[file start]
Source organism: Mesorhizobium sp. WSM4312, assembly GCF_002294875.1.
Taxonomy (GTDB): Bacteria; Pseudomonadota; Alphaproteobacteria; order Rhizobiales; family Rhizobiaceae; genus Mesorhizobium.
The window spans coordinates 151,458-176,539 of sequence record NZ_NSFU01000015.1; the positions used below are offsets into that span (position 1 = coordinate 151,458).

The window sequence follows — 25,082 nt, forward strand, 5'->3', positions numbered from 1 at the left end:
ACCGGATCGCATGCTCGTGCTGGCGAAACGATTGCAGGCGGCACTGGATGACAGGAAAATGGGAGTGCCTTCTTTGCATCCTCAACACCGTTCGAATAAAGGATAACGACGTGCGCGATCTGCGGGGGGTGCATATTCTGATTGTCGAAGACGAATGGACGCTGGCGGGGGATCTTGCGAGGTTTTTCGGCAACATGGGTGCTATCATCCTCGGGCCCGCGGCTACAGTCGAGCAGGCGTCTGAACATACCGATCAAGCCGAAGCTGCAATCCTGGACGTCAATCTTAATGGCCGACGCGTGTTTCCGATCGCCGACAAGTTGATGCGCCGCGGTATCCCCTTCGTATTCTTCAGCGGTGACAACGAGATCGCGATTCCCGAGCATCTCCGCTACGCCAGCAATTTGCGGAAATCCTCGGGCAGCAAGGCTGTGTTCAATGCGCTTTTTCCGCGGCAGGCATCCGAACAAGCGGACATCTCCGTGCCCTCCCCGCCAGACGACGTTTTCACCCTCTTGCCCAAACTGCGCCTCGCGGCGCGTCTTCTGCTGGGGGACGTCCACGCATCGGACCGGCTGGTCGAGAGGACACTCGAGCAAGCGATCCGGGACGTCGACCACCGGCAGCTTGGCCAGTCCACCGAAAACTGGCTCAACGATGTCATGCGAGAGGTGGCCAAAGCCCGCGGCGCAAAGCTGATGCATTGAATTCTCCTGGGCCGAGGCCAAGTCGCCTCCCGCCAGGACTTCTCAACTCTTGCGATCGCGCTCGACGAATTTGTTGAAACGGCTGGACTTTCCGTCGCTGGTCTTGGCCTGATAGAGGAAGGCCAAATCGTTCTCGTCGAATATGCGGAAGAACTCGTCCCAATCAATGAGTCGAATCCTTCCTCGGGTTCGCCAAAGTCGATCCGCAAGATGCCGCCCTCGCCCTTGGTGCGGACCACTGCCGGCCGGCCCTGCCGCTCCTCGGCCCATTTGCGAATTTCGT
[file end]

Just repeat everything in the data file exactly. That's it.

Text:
Source organism: Mesorhizobium sp. WSM4312, assembly GCF_002294875.1.
Taxonomy (GTDB): Bacteria; Pseudomonadota; Alphaproteobacteria; order Rhizobiales; family Rhizobiaceae; genus Mesorhizobium.
The window spans coordinates 151,458-176,539 of sequence record NZ_NSFU01000015.1; the positions used below are offsets into that span (position 1 = coordinate 151,458).

The window sequence follows — 25,082 nt, forward strand, 5'->3', positions numbered from 1 at the left end:
ACCGGATCGCATGCTCGTGCTGGCGAAACGATTGCAGGCGGCACTGGATGACAGGAAAATGGGAGTGCCTTCTTTGCATCCTCAACACCGTTCGAATAAAGGATAACGACGTGCGCGATCTGCGGGGGGTGCATATTCTGATTGTCGAAGACGAATGGACGCTGGCGGGGGATCTTGCGAGGTTTTTCGGCAACATGGGTGCTATCATCCTCGGGCCCGCGGCTACAGTCGAGCAGGCGTCTGAACATACCGATCAAGCCGAAGCTGCAATCCTGGACGTCAATCTTAATGGCCGACGCGTGTTTCCGATCGCCGACAAGTTGATGCGCCGCGGTATCCCCTTCGTATTCTTCAGCGGTGACAACGAGATCGCGATTCCCGAGCATCTCCGCTACGCCAGCAATTTGCGGAAATCCTCGGGCAGCAAGGCTGTGTTCAATGCGCTTTTTCCGCGGCAGGCATCCGAACAAGCGGACATCTCCGTGCCCTCCCCGCCAGACGACGTTTTCACCCTCTTGCCCAAACTGCGCCTCGCGGCGCGTCTTCTGCTGGGGGACGTCCACGCATCGGACCGGCTGGTCGAGAGGACACTCGAGCAAGCGATCCGGGACGTCGACCACCGGCAGCTTGGCCAGTCCACCGAAAACTGGCTCAACGATGTCATGCGAGAGGTGGCCAAAGCCCGCGGCGCAAAGCTGATGCATTGAATTCTCCTGGGCCGAGGCCAAGTCGCCTCCCGCCAGGACTTCTCAACTCTTGCGATCGCGCTCGACGAATTTGTTGAAACGGCTGGACTTTCCGTCGCTGGTCTTGGCCTGATAGAGGAAGGCCAAATCGTTCTCGTCGAATATGCGGAAGAACTCGTCCCAATCAATGAGTCGAATCCTTCCTCGGGTTCGCCAAAGTCGATCCGCAAGATGCCGCCCTCGCCCTTGGTGCGGACCACTGCCGGCCGGCCCTGCCGCTCCTCGGCCCATTTGCGAATTTCGT